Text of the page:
event – AWS Lambda uses this parameter to pass in event data to the handler. This parameter is usually of the Python dict type. It can also be liststr, intfloat, or NoneType type.

context – AWS Lambda uses this parameter to provide runtime information to your handler. This parameter is of the LambdaContexttype.

If you were invoking the functions directly, event would be of a type made in that call. However, we will plan to invoke using an HTTP POST request through API Gateway, which means the data will be contained in event['body'] and we will need to return a compatible response.

To get started, add boilerplate functions into each of the .py files mentioned above:

import json

def uploadHandler(event, context):
    body = json.loads(event.get('body'))
    response = {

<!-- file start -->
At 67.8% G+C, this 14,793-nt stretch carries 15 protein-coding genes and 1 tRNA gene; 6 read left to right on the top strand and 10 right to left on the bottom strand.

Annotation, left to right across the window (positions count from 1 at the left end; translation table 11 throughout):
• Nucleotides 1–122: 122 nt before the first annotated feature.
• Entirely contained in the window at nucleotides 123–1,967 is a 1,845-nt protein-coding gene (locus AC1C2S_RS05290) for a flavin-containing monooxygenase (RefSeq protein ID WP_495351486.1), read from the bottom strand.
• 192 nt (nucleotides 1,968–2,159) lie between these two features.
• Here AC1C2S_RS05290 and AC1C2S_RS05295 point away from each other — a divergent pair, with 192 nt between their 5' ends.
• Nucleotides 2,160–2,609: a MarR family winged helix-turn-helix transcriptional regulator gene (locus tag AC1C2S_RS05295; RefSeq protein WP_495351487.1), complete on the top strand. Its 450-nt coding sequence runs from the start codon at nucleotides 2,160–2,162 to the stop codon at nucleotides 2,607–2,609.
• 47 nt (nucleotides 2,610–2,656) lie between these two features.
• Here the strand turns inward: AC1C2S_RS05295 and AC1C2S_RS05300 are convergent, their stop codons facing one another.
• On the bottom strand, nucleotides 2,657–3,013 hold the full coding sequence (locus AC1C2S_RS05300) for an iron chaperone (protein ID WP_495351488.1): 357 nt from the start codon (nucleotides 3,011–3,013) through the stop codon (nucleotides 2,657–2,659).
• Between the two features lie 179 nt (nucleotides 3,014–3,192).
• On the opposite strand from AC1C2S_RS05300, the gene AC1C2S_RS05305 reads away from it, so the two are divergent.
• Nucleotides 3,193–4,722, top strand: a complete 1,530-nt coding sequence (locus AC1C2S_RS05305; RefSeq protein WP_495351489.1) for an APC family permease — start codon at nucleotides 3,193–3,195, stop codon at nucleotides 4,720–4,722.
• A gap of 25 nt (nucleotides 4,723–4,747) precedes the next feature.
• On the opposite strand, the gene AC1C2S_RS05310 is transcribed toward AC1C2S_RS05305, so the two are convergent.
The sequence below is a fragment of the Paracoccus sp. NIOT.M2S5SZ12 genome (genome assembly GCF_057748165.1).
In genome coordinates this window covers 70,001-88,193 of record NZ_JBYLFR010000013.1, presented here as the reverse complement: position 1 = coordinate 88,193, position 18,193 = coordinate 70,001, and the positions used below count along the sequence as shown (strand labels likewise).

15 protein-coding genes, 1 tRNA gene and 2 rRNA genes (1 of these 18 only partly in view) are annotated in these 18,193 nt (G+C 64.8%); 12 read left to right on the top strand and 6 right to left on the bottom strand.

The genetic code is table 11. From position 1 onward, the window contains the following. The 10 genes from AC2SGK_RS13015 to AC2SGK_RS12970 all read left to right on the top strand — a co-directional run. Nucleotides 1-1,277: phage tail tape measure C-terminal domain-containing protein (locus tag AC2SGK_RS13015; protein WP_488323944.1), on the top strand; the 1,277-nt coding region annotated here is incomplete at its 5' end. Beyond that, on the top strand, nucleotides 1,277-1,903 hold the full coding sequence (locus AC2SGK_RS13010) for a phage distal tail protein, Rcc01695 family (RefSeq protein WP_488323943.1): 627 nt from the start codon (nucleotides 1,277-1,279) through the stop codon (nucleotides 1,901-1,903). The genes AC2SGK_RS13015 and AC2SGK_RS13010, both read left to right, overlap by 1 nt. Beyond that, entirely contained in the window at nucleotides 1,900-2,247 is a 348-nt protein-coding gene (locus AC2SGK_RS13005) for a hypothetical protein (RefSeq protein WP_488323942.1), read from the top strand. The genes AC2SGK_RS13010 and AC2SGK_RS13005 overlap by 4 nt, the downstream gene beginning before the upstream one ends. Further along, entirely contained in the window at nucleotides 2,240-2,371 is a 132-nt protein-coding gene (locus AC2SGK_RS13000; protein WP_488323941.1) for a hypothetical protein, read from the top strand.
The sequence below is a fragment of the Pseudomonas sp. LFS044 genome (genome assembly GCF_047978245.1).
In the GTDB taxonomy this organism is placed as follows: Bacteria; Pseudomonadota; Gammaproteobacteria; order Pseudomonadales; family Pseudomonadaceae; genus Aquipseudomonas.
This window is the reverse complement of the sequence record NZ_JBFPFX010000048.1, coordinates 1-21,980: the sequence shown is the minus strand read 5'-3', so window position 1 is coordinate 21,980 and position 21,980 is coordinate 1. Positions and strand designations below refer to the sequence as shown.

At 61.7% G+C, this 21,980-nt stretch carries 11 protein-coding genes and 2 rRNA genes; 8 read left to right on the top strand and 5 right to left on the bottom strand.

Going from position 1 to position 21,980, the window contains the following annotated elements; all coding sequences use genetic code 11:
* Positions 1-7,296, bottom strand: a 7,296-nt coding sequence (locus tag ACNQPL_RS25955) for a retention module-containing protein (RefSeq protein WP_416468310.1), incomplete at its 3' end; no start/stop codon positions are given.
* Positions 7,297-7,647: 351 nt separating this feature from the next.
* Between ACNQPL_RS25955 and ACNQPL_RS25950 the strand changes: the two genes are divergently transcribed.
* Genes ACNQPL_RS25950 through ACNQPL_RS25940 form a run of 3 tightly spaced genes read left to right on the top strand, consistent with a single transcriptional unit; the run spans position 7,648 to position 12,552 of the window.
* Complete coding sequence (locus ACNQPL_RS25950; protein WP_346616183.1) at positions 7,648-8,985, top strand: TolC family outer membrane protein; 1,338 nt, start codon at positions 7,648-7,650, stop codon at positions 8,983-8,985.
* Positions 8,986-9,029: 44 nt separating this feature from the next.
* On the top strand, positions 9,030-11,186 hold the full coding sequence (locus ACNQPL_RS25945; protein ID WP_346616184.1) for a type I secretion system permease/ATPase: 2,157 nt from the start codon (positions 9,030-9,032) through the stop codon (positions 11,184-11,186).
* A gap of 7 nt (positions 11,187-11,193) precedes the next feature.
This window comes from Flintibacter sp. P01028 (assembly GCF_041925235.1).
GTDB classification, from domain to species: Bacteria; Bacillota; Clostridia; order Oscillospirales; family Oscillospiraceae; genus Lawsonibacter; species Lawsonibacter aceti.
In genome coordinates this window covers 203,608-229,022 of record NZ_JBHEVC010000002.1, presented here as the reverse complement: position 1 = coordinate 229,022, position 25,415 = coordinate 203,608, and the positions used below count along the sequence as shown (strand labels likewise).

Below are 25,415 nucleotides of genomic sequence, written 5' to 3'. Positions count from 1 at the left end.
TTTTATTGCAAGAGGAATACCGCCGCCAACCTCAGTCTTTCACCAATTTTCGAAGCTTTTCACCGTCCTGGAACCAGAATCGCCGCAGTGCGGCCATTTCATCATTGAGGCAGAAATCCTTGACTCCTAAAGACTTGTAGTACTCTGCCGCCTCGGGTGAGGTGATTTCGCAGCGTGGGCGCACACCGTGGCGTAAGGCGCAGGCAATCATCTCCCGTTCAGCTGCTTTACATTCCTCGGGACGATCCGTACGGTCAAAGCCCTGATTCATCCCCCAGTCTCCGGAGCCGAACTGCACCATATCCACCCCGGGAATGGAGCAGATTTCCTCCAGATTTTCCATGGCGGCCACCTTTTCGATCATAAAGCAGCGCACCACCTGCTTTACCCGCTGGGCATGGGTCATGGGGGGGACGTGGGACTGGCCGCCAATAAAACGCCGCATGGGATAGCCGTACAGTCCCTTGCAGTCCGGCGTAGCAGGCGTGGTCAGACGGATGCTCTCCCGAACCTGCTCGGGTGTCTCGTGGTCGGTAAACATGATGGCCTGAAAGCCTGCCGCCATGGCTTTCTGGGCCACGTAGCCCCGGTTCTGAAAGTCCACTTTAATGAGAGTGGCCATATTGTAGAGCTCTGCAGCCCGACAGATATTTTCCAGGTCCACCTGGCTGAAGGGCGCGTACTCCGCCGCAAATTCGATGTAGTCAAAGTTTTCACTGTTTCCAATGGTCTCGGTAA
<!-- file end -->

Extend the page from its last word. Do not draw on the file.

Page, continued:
"statusCode": 200,
        "body": json.dumps(body)
    }
    return response

Installing and configuring Serverless

If you are not familiar with Serverless, the first thing to note is that it is actually based on Node.js. This may seem odd since we are building a Python app, but it makes sense once you realize that this framework is really a developer CLI tool and not something that ships with your product.

On a Mac you can install via Homebrew:

$ brew update
$ brew install node

Verify that you have node installed, as well as the package manager npm:

$ node --version
$ npm --version

Install Serverless as a global package (-g) and verify that the serverless command is now available on your CLI:

$ npm install -g serverless
$ serverless

Create a new Serverless project in the TfLambdaDemo directory:

$ serverless create --template aws-python

Notice the new file serverless.yml and how your .gitignore file was auto-populated. Serverless also created handler.py template file, but you can delete this.